Teton Pines was set out on 360 acres of
an old cattle ranch by Arnold Palmer and Ed Seay in 1987. Water, in
the form of streams, lakes and ponds, comes into play at no fewer
than sixteen of the holes. The course lies at an altitude of 6,200
feet above sea level, with fairways routed opposite the winding loops
of the Snake River.
Two of the more memorable holes are also rated the two toughest holes on the scorecard. Bunkers lie in wait along the right side of the 634-yard 7th and an enormous lake fronts its shallow, bunkerless green, while the 443-yard 15th narrows markedly as it doglegs gently left towards a green that sits behind a pond populated by a variety of bird species.
Water hazards also feature at three of the four short holes (8, 12 and 16), with wooden bridges allowing golfers access to the green at each of these par threes. The short par four 17th is another fine hole, with trouble right and left of the fairway and a forced carry required for the approach shot to a two-tiered green.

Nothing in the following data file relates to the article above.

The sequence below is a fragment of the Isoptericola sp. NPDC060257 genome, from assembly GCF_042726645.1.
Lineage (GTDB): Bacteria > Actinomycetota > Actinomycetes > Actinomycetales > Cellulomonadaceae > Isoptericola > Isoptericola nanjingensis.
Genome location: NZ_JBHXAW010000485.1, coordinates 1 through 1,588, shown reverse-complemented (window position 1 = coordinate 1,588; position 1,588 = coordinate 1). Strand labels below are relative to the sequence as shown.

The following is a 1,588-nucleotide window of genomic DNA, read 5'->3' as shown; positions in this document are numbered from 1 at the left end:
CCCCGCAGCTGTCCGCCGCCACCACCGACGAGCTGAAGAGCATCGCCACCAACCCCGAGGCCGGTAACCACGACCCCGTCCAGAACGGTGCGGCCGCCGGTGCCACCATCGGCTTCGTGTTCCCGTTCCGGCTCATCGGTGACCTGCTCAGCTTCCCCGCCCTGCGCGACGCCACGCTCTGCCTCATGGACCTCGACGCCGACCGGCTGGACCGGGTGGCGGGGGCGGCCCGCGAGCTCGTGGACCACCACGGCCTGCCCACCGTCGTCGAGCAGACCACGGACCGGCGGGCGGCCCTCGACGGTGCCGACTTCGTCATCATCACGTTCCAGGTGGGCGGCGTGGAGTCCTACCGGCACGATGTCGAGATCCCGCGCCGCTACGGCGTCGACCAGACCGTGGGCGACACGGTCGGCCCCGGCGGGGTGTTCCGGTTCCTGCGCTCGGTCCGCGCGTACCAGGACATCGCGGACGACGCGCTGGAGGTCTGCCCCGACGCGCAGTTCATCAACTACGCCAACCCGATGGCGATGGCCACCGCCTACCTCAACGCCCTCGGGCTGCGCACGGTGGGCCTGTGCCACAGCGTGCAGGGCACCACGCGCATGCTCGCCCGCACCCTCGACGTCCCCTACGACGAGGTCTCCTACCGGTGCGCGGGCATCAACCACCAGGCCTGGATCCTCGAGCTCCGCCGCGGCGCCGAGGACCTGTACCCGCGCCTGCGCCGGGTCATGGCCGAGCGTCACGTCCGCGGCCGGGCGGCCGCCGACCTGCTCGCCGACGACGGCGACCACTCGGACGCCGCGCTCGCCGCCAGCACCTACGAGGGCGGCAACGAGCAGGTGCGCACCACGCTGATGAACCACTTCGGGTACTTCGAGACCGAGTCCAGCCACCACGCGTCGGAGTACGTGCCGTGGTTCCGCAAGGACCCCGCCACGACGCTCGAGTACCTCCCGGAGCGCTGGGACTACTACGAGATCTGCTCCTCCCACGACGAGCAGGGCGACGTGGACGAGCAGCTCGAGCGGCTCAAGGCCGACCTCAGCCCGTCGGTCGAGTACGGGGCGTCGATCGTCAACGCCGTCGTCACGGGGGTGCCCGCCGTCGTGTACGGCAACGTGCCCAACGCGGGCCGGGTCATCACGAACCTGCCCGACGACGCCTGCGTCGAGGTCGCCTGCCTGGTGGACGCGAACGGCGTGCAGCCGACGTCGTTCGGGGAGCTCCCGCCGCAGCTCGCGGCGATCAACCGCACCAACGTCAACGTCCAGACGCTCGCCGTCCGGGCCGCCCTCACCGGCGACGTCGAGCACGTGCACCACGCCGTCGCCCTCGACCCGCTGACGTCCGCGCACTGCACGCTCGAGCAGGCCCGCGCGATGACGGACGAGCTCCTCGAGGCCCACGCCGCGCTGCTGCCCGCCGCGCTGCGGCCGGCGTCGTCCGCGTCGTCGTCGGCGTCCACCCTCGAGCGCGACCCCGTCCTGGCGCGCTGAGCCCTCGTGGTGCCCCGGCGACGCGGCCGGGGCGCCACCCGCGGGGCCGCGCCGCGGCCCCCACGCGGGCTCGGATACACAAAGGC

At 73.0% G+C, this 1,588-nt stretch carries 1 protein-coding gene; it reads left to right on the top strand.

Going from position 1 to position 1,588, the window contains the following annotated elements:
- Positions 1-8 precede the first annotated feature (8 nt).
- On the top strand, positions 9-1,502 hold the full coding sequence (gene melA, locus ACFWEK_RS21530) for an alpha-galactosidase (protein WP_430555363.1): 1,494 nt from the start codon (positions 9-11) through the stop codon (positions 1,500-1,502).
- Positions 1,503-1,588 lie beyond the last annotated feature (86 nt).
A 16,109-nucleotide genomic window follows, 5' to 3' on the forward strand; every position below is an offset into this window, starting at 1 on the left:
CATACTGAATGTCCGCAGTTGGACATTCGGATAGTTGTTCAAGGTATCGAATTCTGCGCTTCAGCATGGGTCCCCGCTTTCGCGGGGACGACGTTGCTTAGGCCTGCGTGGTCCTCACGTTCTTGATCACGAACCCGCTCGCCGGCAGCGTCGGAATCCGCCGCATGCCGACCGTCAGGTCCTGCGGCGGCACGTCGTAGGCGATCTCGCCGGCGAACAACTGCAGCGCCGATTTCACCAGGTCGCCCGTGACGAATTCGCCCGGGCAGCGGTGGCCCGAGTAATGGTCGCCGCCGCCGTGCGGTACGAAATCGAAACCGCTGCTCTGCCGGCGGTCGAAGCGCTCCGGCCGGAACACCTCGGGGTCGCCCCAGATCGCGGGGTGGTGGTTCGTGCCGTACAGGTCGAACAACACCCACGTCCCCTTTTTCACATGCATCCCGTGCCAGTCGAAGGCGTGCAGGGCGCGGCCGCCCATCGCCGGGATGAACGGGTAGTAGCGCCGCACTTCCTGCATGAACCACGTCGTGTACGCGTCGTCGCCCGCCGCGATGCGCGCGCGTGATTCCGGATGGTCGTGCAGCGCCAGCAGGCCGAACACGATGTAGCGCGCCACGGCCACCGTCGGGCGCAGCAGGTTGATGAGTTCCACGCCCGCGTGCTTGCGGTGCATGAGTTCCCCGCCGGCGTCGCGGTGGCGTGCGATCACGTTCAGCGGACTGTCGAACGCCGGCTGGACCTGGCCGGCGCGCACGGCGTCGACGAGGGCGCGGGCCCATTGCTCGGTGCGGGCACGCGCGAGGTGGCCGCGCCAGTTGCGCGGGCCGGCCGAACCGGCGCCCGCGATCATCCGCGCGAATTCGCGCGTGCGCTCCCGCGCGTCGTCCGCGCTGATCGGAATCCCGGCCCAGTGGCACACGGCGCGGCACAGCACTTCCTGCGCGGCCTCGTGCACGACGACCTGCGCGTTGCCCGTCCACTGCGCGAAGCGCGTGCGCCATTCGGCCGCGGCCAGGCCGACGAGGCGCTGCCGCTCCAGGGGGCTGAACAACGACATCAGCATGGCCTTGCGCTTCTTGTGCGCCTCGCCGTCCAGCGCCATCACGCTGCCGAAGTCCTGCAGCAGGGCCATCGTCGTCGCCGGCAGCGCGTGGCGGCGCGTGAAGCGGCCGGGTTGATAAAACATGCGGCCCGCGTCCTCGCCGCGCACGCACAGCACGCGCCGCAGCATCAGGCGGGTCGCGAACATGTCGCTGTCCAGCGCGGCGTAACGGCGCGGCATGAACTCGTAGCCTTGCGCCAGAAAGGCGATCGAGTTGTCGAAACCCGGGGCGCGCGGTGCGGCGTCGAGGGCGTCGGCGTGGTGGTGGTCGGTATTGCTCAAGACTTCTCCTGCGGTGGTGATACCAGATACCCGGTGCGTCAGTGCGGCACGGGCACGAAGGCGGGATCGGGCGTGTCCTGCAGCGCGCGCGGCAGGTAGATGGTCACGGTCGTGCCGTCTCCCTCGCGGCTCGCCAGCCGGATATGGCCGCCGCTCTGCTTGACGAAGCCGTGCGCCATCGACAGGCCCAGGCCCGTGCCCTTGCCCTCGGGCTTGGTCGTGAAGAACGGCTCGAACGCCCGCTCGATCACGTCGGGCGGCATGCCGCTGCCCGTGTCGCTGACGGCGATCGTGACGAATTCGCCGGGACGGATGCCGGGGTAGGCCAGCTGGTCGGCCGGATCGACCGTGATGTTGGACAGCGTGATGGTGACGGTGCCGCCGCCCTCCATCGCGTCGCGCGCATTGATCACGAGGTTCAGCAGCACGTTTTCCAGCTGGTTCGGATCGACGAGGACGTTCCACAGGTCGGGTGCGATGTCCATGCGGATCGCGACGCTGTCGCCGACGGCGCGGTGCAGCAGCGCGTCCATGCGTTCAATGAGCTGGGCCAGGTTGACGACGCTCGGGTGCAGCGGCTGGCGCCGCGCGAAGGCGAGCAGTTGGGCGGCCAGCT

Reliable sources at Teton Pines have indicated that there may be an upcoming course renovation in the works. For this reason, it appears as if only 9 holes may be available play during the 2021 golf season. Most renovations nowadays seem to include the addition of length to the golf course. However, I was informed this will not be the case with the Arnold Palmer Design group’s proposed renovations for Teton Pines. The information provided is mostly unconfirmed, but did come directly from the staff at Teton Pines and indicated that the proposed renovations will mostly focus on increasing fairway sizes while reducing the rough. This may sound like just mowing the course differently, but there was more to it. It was further indicated that the renovations will actually reduce the overall turfed areas by bringing native areas more into play, while at the same time mowing the current fairways as wide or wider than previously mown. So perhaps really just a more linksy type of look. Perhaps any replies to this review will shed more like on what may transpire in the near future for this magnificent Arnold Palmer design.
In evaluating the golf course after I recently played, I will say that Teton Pines, despite lying between some spectacular mountain ranges, for the most part is completely flat. Beyond these fabulous mountain views, the most notable feature may be the bunkering that is brilliantly used to frame tee shots and approaches on virtually every hole. There are lots of pine trees and some water hazards, but I really felt the bunkering is what makes this course one of the best in the region.